We remove most osprey nests from our distribution line poles in order to protect both the osprey and the electric delivery system.
When an unoccupied nest (where no eggs or chicks are present) causes an outage, fire or electrocution, the nest must be removed in order to:
- Inspect the underlying crossarms and equipment to ensure there is no further damage
- Repair any damage that may have resulted
- If possible, install a nesting deterrent to try and restrict the osprey from rebuilding a nest at that location.
When an occupied nest (where there are eggs or chicks present) causes an outage, fire or electrocution, Eversource will leave the nest in place so long as power can be restored and any damaged equipment repaired.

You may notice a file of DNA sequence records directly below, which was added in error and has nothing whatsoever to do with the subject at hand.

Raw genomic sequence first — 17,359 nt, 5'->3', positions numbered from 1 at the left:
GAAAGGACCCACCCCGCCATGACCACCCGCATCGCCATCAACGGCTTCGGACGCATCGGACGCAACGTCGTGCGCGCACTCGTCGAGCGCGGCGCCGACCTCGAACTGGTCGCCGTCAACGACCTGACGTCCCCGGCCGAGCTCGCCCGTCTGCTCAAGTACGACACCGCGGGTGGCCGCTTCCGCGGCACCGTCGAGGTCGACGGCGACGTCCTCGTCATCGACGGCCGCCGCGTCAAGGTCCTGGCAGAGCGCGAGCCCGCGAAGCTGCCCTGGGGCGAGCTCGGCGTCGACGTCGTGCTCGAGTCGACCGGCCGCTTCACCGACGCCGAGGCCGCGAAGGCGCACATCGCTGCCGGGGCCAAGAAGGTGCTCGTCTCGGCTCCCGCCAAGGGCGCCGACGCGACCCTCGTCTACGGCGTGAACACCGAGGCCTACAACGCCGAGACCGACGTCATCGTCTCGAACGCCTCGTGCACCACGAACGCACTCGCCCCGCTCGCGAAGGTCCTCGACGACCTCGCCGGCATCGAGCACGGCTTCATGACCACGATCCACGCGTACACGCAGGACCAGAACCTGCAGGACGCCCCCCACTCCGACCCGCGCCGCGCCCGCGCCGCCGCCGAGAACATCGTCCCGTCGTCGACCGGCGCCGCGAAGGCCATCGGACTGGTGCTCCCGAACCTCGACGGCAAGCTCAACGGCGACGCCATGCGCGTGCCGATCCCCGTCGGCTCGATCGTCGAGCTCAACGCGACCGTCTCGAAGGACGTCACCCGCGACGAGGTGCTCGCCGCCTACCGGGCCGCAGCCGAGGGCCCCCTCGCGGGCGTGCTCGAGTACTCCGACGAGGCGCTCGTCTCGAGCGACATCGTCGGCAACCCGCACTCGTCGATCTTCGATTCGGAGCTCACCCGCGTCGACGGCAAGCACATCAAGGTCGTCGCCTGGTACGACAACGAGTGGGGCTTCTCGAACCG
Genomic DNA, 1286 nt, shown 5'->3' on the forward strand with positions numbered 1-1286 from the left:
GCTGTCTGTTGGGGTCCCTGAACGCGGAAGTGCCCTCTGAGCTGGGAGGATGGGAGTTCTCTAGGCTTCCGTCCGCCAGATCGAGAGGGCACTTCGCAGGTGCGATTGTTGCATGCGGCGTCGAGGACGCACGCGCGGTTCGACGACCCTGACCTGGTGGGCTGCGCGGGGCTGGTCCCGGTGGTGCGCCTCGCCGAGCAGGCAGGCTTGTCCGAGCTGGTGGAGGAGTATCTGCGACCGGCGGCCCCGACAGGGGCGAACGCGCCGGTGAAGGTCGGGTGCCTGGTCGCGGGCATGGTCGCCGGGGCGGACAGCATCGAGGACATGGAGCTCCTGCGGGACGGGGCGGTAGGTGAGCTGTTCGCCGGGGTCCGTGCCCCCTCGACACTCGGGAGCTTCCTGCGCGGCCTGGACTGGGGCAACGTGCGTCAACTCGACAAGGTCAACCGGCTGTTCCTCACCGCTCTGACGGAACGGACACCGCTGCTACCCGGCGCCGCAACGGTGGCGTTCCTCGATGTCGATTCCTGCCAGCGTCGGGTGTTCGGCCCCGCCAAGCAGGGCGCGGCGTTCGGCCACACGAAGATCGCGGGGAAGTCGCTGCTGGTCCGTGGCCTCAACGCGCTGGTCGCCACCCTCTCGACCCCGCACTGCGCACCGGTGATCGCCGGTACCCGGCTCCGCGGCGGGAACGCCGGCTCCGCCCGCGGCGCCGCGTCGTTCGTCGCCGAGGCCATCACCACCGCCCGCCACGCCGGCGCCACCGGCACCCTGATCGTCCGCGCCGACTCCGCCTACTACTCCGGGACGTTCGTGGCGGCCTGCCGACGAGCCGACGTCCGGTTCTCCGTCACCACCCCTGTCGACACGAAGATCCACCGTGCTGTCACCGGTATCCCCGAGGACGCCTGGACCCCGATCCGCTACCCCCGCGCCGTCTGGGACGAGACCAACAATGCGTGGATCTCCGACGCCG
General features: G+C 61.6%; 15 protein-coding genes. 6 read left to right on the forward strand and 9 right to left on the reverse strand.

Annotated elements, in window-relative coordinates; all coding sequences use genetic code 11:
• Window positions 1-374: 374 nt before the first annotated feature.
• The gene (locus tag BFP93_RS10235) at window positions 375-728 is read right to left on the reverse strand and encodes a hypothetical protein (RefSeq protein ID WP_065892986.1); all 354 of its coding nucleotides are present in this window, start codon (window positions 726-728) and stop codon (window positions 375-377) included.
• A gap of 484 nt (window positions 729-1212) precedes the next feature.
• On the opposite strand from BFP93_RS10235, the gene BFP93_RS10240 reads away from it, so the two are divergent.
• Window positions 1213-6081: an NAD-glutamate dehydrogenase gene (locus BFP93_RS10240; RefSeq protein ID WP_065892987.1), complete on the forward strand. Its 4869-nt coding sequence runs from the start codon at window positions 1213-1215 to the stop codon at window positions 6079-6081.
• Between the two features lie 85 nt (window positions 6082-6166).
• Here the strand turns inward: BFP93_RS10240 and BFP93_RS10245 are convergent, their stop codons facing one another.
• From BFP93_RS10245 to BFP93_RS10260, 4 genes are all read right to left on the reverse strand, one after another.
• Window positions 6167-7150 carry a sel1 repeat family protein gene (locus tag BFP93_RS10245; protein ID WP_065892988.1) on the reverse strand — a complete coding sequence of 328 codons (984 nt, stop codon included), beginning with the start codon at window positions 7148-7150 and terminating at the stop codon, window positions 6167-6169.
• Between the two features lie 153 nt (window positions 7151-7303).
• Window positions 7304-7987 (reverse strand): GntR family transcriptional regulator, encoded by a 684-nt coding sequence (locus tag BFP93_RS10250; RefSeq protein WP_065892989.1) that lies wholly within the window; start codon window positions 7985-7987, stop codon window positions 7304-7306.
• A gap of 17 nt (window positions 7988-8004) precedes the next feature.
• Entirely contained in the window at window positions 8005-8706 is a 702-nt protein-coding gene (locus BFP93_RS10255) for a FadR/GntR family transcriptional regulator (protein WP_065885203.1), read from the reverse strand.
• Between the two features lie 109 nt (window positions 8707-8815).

- Any low-hanging nest material will be trimmed
- Insulators will be placed on the energized equipment below to minimize the risk of future outages or harm to the nest, eggs and/or chicks
- If a hazard to the nest exists because equipment cannot be insulated and/or nest material cannot be trimmed, our crews will work with local wildlife rehabilitators, state and federal agencies to develop a plan to protect the birds and maintain the integrity of the electric system
We follow strict guidelines set by the United States Fish & Wildlife Service (USFWS) and Massachusetts Division of Fisheries and Wildlife when it comes to maintaining our electric system around Osprey nests. These rules include not disturbing active nests that contain an egg or a flightless chick.